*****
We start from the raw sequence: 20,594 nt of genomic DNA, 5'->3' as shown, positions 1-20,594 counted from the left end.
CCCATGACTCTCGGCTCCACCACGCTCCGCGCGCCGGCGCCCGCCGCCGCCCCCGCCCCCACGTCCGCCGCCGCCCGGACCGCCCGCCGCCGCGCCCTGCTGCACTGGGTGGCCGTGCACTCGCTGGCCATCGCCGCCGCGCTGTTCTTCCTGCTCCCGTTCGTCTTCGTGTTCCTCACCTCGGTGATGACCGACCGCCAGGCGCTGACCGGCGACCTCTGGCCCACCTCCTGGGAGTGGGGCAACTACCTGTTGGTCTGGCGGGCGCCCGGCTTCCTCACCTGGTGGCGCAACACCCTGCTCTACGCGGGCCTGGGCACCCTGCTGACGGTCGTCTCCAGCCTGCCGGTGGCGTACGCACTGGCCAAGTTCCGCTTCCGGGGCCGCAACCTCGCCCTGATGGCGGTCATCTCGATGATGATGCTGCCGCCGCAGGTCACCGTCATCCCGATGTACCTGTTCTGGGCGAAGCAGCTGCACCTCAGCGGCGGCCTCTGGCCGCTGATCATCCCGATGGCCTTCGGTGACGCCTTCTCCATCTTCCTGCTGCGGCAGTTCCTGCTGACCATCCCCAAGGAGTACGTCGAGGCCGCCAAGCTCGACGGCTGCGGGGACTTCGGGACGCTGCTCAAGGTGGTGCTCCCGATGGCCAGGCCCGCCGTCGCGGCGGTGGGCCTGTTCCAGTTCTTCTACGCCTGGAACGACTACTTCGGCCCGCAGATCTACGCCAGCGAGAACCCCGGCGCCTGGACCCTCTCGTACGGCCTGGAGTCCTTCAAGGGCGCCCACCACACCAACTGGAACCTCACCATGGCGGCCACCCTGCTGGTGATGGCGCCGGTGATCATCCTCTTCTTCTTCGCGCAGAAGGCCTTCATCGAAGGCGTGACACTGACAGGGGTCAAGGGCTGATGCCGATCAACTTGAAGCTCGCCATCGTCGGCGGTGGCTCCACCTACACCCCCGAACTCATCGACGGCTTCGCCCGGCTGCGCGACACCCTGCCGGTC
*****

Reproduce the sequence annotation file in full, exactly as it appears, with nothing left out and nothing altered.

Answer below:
We start from the raw sequence: 20,594 nt of genomic DNA, 5'->3' as shown, positions 1-20,594 counted from the left end.
CCCATGACTCTCGGCTCCACCACGCTCCGCGCGCCGGCGCCCGCCGCCGCCCCCGCCCCCACGTCCGCCGCCGCCCGGACCGCCCGCCGCCGCGCCCTGCTGCACTGGGTGGCCGTGCACTCGCTGGCCATCGCCGCCGCGCTGTTCTTCCTGCTCCCGTTCGTCTTCGTGTTCCTCACCTCGGTGATGACCGACCGCCAGGCGCTGACCGGCGACCTCTGGCCCACCTCCTGGGAGTGGGGCAACTACCTGTTGGTCTGGCGGGCGCCCGGCTTCCTCACCTGGTGGCGCAACACCCTGCTCTACGCGGGCCTGGGCACCCTGCTGACGGTCGTCTCCAGCCTGCCGGTGGCGTACGCACTGGCCAAGTTCCGCTTCCGGGGCCGCAACCTCGCCCTGATGGCGGTCATCTCGATGATGATGCTGCCGCCGCAGGTCACCGTCATCCCGATGTACCTGTTCTGGGCGAAGCAGCTGCACCTCAGCGGCGGCCTCTGGCCGCTGATCATCCCGATGGCCTTCGGTGACGCCTTCTCCATCTTCCTGCTGCGGCAGTTCCTGCTGACCATCCCCAAGGAGTACGTCGAGGCCGCCAAGCTCGACGGCTGCGGGGACTTCGGGACGCTGCTCAAGGTGGTGCTCCCGATGGCCAGGCCCGCCGTCGCGGCGGTGGGCCTGTTCCAGTTCTTCTACGCCTGGAACGACTACTTCGGCCCGCAGATCTACGCCAGCGAGAACCCCGGCGCCTGGACCCTCTCGTACGGCCTGGAGTCCTTCAAGGGCGCCCACCACACCAACTGGAACCTCACCATGGCGGCCACCCTGCTGGTGATGGCGCCGGTGATCATCCTCTTCTTCTTCGCGCAGAAGGCCTTCATCGAAGGCGTGACACTGACAGGGGTCAAGGGCTGATGCCGATCAACTTGAAGCTCGCCATCGTCGGCGGTGGCTCCACCTACACCCCCGAACTCATCGACGGCTTCGCCCGGCTGCGCGACACCCTGCCGGTC